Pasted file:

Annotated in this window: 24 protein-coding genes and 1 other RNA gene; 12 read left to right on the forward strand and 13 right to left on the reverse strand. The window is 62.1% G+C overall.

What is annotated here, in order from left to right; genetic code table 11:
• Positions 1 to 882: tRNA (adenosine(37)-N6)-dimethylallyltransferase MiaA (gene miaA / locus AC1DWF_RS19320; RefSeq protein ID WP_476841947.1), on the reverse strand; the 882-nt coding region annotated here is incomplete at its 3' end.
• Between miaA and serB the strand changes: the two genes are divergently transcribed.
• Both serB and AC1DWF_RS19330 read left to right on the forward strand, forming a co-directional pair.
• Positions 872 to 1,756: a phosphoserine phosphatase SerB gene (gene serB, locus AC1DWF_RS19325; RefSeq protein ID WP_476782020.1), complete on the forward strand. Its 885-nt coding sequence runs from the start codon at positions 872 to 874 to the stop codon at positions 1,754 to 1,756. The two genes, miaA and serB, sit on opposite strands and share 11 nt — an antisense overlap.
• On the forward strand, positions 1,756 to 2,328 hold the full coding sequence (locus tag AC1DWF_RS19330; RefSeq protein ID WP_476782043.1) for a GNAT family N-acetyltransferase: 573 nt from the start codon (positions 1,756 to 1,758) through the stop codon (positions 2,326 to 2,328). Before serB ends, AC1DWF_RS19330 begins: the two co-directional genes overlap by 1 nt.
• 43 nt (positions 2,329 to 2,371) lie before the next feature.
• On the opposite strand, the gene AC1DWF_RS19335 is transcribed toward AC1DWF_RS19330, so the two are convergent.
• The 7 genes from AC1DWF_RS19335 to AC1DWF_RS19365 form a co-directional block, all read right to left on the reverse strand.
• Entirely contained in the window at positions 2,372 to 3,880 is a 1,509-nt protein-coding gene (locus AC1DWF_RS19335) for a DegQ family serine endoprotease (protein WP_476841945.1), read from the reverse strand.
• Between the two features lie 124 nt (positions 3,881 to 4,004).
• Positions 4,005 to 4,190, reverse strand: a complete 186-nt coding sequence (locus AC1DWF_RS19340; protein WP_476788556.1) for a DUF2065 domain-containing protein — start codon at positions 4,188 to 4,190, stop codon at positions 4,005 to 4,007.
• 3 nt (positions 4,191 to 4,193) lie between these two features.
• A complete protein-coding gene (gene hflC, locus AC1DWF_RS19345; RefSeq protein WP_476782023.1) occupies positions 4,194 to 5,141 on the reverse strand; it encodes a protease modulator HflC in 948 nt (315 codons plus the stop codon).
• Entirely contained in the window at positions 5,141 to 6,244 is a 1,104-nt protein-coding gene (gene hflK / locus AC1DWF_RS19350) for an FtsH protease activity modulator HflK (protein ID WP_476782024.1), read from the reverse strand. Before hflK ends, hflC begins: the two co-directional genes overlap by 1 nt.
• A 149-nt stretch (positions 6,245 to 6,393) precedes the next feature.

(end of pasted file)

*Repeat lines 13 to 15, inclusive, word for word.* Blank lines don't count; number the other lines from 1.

• Positions 4,005 to 4,190, reverse strand: a complete 186-nt coding sequence (locus AC1DWF_RS19340; protein WP_476788556.1) for a DUF2065 domain-containing protein — start codon at positions 4,188 to 4,190, stop codon at positions 4,005 to 4,007.
• 3 nt (positions 4,191 to 4,193) lie between these two features.
• A complete protein-coding gene (gene hflC, locus AC1DWF_RS19345; RefSeq protein WP_476782023.1) occupies positions 4,194 to 5,141 on the reverse strand; it encodes a protease modulator HflC in 948 nt (315 codons plus the stop codon).